In speech, Obama looks past Pennsylvania

After he -- as expected -- lost a big primary, Barack Obama delivered just the kind of speech he needed to make.

By Alex Koppelman

Published April 23, 2008 3:37AM (EDT)

Hillary Clinton might have won Pennsylvania's Democratic primary, but -- no surprise, coming from him -- in his speech Tuesday night Barack Obama went a long way toward changing the subject, and no doubt scored some points along the way.

Obama's nod toward Clinton's victory was gracious, but it didn't last long:

I want to start by congratulating Senator Clinton on her victory tonight, and I want to thank the hundreds of thousands of Pennsylvanians who stood with our campaign today.

There were a lot of folks who didn't think we could make this a race when it started. They thought we were going to be blown out. But we worked hard, and we traveled across the state to big cities and small towns, to factories and VFW halls. And now, six weeks later, we closed the gap. We rallied people of every age and race and background to the cause. And whether they were inspired for the first time or for the first time in a long time, we registered a record number of voters, and it is those new voters who will lead our party to victory in November.

From there, he transitioned seamlessly into the substance of his address, getting on message about the "the fierce urgency of this moment" and -- perhaps in a nod to the most recent debate between the two Democrats, and the uproar over it -- adding, "It's easy to get caught up in the distractions and the silliness and the tit-for-tat that consumes our politics; the bickering that none of us are immune to, and that trivializes the profound issues -- two wars, an economy in recession, a planet in peril."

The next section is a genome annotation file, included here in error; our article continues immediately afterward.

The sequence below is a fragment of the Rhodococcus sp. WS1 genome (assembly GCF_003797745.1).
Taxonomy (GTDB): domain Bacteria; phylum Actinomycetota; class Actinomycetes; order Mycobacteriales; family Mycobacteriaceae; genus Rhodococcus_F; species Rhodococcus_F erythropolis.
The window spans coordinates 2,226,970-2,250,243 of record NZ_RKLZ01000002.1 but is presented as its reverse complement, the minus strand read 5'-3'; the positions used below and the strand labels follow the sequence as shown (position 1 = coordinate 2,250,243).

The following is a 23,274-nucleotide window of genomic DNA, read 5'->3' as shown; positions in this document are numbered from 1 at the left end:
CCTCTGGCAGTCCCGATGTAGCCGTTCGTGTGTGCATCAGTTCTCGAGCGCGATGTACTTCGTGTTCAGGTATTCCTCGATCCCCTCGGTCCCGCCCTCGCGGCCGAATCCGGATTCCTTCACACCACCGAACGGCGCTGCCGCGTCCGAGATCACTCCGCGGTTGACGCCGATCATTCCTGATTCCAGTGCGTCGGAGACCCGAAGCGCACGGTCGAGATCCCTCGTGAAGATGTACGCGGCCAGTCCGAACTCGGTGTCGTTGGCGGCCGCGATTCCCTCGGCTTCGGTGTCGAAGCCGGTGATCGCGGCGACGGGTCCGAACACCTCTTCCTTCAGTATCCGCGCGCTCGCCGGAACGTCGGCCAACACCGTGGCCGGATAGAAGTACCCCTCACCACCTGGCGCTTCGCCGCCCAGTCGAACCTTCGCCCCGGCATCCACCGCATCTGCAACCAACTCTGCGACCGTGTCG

That was a theme that ran throughout his speech, as he dismissed politics as usual and called for solutions to the problems Americans face. In doing so, he managed another neat trick, positioning himself mainly in opposition not to Clinton but to President Bush and to John McCain. It's not a unique tactic, and the message it seemed intended to send -- that he's already past Clinton and is focusing on the general election -- isn't new, but the way Obama did it Tuesday was deft:

We're not here to talk about change for change's sake, but because our families, our communities, and our country desperately need it. We're here because we can’t afford to keep doing what we've been doing for another four years. We can't afford to play the same Washington games with the same Washington players and expect a different result. Not this time. Not now.

We already know what we're getting from the other party's nominee. John McCain has offered this country a lifetime of service, and we respect that, but what he's not offering is any meaningful change from the policies of George W. Bush...

We already know that John McCain offers more of the same. The question is not whether the other party will bring about change in Washington -- the question is, will we? ...

In every election, politicians come to your cities and your towns, and they tell you what you want to hear, and they make big promises, and they lay out all these plans and policies. But then they go back to Washington when the campaign's over. Lobbyists spend millions of dollars to get their way. The status quo sets in. And instead of fighting for health care or jobs, Washington ends up fighting over the latest distraction of the week. It happens year after year after year.

Well this is your chance to say, "Not this year." This is your chance to say, "Not this time." We have a choice in this election.

Alex Koppelman

Alex Koppelman is a staff writer for Salon.

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